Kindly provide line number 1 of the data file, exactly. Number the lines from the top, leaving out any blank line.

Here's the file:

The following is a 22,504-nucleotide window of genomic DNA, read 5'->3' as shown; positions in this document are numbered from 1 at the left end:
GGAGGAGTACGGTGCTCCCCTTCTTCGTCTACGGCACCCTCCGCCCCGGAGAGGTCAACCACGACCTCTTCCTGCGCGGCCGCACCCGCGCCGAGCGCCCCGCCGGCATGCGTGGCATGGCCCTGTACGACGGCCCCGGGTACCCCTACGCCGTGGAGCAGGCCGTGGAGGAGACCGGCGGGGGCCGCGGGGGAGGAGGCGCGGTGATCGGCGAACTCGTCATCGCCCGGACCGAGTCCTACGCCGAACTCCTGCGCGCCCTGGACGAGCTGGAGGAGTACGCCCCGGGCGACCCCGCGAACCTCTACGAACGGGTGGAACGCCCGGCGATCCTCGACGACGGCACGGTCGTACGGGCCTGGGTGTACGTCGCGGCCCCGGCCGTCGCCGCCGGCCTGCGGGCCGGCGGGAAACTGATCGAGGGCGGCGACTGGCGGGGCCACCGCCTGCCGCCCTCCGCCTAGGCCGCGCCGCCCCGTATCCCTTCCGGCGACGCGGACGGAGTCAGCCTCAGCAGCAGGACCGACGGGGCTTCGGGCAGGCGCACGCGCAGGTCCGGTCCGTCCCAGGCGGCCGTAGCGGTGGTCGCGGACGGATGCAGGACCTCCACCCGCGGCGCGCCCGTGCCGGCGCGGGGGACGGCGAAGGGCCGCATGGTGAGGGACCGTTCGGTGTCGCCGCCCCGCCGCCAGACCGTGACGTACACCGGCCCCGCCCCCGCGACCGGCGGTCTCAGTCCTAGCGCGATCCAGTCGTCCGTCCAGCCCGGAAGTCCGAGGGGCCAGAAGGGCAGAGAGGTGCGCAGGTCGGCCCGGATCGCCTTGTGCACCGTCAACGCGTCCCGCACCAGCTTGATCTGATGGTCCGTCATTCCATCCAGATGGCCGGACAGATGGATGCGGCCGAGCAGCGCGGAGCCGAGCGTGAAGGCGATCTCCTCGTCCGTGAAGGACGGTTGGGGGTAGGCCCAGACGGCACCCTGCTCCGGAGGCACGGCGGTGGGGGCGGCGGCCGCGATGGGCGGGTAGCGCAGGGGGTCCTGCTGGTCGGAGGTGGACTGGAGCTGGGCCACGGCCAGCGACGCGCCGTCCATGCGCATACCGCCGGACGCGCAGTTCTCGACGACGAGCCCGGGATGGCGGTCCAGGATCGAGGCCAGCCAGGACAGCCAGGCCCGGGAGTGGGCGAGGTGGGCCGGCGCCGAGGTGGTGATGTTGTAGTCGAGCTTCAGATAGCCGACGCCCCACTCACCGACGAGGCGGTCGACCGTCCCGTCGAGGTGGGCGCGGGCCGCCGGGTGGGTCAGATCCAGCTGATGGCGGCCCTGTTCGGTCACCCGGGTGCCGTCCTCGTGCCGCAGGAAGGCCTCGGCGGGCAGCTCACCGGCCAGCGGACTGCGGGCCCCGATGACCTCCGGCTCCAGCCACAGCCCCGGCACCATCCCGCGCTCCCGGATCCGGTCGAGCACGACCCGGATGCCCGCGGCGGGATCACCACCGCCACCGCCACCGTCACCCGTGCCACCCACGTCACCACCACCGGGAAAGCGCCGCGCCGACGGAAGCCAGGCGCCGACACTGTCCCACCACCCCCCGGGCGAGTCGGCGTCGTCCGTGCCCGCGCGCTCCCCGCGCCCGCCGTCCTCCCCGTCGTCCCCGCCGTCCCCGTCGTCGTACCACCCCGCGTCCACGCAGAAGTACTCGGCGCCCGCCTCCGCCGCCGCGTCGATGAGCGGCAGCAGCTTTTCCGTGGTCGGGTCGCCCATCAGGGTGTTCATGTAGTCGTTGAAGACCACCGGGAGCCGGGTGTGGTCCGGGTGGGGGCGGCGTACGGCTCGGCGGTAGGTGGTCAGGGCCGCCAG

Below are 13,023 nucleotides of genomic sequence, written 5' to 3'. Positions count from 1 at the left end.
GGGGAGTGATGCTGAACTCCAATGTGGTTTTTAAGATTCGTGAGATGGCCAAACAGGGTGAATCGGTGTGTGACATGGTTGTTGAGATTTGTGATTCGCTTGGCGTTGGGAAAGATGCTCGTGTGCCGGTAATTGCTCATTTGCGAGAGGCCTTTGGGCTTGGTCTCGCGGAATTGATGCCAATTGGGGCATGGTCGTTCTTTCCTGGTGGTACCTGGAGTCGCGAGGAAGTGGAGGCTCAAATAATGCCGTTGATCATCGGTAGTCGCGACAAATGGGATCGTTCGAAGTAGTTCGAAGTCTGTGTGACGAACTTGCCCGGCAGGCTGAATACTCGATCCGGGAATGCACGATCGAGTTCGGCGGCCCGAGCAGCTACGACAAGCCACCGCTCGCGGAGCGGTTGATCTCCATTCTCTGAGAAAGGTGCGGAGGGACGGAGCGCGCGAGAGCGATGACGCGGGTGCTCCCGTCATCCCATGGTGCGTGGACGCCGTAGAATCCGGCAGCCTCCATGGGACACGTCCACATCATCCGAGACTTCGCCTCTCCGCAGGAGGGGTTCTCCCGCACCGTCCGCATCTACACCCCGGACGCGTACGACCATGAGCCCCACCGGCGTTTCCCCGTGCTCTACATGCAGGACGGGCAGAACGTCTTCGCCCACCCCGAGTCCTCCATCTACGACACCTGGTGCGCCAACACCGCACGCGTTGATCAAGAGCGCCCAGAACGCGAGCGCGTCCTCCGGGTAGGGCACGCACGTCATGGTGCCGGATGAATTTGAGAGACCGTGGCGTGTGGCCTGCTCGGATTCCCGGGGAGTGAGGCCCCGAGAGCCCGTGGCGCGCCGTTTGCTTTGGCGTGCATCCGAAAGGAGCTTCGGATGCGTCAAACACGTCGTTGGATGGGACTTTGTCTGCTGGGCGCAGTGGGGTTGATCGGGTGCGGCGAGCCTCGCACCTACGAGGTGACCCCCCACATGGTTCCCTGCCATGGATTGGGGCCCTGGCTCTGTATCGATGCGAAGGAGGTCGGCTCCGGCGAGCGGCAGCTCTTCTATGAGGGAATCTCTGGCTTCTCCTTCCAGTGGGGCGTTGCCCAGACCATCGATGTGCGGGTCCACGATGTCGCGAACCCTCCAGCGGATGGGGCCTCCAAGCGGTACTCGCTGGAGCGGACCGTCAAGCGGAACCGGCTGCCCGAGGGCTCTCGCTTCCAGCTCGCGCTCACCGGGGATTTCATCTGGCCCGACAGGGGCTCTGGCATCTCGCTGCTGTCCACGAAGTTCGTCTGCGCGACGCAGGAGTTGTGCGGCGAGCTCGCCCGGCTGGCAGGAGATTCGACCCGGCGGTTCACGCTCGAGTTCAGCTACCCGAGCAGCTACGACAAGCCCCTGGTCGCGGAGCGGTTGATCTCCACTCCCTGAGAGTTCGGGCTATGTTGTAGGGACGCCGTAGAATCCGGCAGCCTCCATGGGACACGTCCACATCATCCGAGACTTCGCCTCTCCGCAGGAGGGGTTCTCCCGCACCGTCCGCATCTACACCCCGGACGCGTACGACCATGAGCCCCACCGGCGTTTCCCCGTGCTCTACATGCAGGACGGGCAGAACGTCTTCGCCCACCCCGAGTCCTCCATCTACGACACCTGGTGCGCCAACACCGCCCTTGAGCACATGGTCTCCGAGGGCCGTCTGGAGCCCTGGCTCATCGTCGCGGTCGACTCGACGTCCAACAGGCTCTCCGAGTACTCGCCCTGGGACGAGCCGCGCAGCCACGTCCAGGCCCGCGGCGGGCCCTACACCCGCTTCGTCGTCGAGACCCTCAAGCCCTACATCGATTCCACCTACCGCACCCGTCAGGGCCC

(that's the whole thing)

The following is a 22,504-nucleotide window of genomic DNA, read 5'->3' as shown; positions in this document are numbered from 1 at the left end: